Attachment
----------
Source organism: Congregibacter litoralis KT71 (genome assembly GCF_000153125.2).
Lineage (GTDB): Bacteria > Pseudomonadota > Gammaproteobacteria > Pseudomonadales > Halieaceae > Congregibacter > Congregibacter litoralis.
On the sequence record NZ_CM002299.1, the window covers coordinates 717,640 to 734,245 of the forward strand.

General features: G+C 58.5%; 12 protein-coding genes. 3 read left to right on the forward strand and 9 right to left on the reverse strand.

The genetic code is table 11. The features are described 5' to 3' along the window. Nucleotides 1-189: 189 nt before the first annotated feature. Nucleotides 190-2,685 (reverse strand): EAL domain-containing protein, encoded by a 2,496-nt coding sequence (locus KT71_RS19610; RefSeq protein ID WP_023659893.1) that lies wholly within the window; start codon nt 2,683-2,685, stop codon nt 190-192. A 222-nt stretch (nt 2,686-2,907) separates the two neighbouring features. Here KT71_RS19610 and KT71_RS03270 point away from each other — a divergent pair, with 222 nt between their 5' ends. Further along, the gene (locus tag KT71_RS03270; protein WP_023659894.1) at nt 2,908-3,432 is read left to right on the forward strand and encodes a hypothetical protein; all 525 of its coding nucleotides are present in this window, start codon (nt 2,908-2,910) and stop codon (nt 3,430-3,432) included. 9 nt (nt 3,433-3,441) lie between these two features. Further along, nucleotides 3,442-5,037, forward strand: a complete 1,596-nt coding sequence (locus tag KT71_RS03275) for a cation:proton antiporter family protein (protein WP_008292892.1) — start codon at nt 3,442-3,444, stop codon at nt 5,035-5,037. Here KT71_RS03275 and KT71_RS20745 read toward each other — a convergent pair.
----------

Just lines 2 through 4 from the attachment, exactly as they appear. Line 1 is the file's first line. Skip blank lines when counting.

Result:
Lineage (GTDB): Bacteria > Pseudomonadota > Gammaproteobacteria > Pseudomonadales > Halieaceae > Congregibacter > Congregibacter litoralis.
On the sequence record NZ_CM002299.1, the window covers coordinates 717,640 to 734,245 of the forward strand.

General features: G+C 58.5%; 12 protein-coding genes. 3 read left to right on the forward strand and 9 right to left on the reverse strand.